Conflict of interest: None declared.
How to do a quick search for evidence
Article first published online: 25 FEB 2014
© 2014 The Author. Journal of Paediatrics and Child Health © 2014 Paediatrics and Child Health Division (Royal Australasian College of Physicians)
Journal of Paediatrics and Child Health
Volume 50, Issue 8, pages 581–585, August 2014
How to Cite
Isaacs, D. (2014), How to do a quick search for evidence. Journal of Paediatrics and Child Health, 50: 581–585. doi: 10.1111/jpc.12514
- Issue published online: 1 AUG 2014
- Article first published online: 25 FEB 2014
- Manuscript Accepted: 10 DEC 2013
- evidence-based medicine;
- randomised controlled trial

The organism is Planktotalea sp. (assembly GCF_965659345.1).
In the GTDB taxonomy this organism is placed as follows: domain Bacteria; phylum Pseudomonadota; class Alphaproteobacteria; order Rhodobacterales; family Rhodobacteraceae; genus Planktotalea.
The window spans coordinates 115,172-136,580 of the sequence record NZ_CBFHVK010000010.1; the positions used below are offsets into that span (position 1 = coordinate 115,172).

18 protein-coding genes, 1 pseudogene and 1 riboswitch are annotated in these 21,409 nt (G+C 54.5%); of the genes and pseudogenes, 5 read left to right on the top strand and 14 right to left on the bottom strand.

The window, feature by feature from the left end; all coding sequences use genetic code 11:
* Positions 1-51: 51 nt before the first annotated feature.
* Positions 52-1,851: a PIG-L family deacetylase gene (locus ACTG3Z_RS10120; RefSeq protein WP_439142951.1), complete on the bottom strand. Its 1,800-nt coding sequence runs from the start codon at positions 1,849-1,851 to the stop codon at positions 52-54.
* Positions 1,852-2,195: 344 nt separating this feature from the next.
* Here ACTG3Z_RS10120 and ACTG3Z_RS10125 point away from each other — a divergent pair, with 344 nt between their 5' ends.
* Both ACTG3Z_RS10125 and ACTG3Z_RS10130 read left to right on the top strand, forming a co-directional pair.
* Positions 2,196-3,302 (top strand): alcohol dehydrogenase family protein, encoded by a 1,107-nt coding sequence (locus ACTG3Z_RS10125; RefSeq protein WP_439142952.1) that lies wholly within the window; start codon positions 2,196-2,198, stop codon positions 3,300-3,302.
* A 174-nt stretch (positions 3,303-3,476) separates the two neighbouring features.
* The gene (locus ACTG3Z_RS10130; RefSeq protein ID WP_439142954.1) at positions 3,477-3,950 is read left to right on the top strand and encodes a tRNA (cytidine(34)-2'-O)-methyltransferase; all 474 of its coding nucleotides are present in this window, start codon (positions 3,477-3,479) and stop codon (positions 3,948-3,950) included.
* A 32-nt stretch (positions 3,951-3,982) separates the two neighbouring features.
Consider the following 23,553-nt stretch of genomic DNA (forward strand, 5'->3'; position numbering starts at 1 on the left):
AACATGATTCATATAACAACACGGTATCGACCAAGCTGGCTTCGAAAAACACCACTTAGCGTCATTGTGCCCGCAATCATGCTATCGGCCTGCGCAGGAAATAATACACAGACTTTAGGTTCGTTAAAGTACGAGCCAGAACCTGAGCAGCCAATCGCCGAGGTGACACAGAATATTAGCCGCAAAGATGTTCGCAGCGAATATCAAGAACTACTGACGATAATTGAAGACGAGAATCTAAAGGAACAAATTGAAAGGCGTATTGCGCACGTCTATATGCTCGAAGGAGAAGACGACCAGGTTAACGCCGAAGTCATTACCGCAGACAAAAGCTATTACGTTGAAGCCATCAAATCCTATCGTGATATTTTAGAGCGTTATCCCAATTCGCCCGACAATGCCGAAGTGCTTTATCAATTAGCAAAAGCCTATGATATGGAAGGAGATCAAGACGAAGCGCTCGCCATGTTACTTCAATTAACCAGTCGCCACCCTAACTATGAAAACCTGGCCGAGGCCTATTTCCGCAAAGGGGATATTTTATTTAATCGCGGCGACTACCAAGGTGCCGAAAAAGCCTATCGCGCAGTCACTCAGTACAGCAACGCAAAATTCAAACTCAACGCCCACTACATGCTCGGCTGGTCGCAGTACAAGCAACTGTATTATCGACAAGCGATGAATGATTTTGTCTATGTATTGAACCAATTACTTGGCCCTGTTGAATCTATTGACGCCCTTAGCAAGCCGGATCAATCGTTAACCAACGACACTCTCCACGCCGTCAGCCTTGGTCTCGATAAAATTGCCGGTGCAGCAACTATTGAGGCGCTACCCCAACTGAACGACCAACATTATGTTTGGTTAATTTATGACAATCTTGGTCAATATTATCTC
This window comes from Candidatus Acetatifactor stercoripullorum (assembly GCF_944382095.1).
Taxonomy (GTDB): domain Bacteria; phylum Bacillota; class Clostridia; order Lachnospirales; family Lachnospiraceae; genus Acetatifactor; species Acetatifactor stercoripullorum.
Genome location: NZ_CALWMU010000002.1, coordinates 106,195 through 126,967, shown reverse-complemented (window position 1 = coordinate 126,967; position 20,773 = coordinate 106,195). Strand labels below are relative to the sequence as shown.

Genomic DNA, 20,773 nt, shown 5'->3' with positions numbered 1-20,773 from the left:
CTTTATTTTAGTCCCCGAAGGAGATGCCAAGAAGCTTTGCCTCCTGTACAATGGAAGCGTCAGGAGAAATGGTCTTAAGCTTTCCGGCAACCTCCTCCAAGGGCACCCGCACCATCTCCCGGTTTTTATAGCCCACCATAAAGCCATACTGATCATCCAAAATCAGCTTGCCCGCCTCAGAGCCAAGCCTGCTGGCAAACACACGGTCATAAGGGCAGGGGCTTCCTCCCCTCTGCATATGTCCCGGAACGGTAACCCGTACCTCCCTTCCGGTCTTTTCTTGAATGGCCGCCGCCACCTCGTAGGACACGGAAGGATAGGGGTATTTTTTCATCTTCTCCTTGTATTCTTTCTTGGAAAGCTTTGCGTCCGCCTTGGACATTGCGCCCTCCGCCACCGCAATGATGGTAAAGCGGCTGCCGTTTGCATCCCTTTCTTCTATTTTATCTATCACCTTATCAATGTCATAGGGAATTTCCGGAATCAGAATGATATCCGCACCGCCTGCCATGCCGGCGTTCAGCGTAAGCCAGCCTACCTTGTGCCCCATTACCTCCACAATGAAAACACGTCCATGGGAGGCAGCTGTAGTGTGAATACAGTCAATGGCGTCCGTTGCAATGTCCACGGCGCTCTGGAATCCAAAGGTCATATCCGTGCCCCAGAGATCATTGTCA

Doctors quote lack of time and lack of knowledge as major obstacles to searching the literature for evidence. This article argues that it is possible to do a literature search in 10–15 minutes with little specialist knowledge, using the Clinical Queries option of Medline (PubMed). PubMed is a free, user friendly service available to anyone with access to the internet and designed by librarians for use by clinicians who are not skilled in electronic searching. Numerous hidden search filters built into Clinical Queries facilitate targeted searches and find all published systematic reviews (including Cochrane Reviews). If no systematic reviews are available, the clinician can find randomised controlled trials and observational studies.